A room full of funny playwrights grew serious when we discussed issues of representation and we had more questions than answers. Can an able-bodied playwright write a disabled character? What if they’re working with a disabled actor on the project? Can a playwright of color write characters of a different race or ethnicity? Does research make up for the gaps in firsthand experience? Do we have to limit our characters to those that align with our own identities? Do white playwrights or male playwrights have to stop writing altogether to make room for other voices? Is there room for social justice comedies?—Wendy MacLeod
And then we drank, ate, slept, and gathered the next morning, alongside some fabulous Boston theatre people to discuss
What Is The Current State Of Comedies in American Theatre?
There is a bias against comedy in the American Theatre (and perhaps among snooty elites, in general.)
This manifests as:
- A skepticism that comedy is capable of being “important” or about something. (Whereas Long Day’s Journey Into Night is “about” four hours of my life I’ll never get back.)
- Theatres not willing to take a risk in commissioning/programming an untested comic work as easily as one would commission an “important” drama. (Um, we’re theatre people. None of what we do is important. Except for Hamilton.)
- Not trusting silliness. (Unless it’s enhanced by a commercial producer)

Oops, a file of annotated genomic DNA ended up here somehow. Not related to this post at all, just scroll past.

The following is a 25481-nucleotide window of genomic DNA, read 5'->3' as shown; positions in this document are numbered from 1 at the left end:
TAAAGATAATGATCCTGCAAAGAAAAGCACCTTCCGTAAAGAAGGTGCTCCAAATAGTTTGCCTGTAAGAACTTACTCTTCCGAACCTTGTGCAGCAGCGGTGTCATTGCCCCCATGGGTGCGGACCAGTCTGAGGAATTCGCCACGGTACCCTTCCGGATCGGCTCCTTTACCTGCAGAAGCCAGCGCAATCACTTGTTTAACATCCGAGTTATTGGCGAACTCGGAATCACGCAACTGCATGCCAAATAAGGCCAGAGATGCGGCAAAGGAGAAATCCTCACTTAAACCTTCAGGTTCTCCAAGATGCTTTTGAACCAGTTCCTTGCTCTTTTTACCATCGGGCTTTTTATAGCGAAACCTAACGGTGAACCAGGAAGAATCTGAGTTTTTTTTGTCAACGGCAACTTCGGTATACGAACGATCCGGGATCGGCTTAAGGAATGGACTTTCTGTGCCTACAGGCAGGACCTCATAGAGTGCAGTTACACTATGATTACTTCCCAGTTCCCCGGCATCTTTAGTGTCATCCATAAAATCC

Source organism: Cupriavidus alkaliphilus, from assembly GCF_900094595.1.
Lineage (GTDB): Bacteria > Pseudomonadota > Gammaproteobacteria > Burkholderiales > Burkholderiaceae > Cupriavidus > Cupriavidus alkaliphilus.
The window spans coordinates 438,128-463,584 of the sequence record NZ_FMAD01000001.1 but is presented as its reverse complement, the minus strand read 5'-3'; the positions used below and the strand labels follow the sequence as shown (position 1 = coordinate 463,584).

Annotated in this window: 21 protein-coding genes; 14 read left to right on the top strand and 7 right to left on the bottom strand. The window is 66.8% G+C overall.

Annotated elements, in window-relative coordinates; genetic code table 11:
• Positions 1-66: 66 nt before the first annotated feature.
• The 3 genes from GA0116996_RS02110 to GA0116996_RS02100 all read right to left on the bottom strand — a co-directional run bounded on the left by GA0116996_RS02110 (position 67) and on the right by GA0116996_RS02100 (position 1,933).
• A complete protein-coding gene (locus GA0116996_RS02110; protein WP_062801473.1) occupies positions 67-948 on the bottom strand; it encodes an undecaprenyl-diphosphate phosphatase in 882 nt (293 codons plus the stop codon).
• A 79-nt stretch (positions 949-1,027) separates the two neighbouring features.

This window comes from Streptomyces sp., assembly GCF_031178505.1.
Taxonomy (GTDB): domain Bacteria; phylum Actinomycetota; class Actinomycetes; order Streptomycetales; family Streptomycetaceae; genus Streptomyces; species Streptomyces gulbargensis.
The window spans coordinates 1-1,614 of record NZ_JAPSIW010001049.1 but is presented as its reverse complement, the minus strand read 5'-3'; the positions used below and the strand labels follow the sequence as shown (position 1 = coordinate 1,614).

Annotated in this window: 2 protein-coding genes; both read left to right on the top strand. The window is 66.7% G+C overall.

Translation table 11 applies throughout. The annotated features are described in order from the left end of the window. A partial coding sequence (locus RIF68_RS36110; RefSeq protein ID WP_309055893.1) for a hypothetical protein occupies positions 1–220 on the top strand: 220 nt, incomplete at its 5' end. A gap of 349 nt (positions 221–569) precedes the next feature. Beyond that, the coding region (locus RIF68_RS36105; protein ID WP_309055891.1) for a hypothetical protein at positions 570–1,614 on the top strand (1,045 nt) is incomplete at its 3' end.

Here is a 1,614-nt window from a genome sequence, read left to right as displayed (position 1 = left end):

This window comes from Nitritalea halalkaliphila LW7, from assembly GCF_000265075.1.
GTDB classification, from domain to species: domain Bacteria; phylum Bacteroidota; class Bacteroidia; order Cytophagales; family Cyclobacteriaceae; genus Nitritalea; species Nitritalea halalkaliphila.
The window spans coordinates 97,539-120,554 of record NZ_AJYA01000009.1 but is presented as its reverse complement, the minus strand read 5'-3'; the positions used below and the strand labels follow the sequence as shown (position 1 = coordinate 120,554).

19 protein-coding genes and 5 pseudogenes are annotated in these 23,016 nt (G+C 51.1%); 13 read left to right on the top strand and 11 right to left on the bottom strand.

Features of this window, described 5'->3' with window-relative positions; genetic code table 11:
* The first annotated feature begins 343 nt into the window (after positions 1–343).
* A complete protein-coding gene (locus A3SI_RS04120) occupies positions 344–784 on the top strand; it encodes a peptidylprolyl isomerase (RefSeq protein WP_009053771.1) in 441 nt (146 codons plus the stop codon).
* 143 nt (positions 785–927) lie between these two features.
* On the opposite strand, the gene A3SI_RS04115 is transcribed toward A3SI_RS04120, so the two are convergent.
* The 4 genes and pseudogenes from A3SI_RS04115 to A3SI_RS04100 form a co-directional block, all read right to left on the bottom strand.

- Not valuing joy, healing, or pleasure felt by an audience (other than getting them drunk at the fundraising gala).
- And finally, by labeling comedies as “sit-commy.” We find it dismissive and meaningless, an easy way to diminish the effect of the work by saying that it doesn’t belong on stage, that it’s not “theatrical.” What is more theatrical than a group of strangers laughing together because of the live energy from a performer? Do you know what’s really too sit-commy? Your life.
We all agreed this bias might be largely due to too many artistic directors with no sense of humor. (Though I suppose the fundraising process is enough to suck the happiness out of anyone.) But seriously, is it possible that the “deciders” maybe feel less confident about their judgment in what is a good comedy, especially if it does not come attached with a previously glowing review or recommendation?
I find myself wondering why (Generalizations again. Sorry, not sorry.) we don’t like our audiences, or trust our audiences, or feel ok about giving our audiences joy or a point driven home with a laugh. And then we have the nerve to wonder why those audiences are dwindling. Over the course of my derailed career, comedies done well have sold better than depressing shows. There is room for both, to be sure (yes, and), but why is it that every season planning process I have been a part of reaches a climax of confusion as the season falling into focus is filled with all the sad, serious stories and we have to scramble to find a comedy or a musical or both. And then the depressing musicals get tossed in, and we leave no room for joy. Or a point driven home through metaphor and laughter.—Julie Dubiner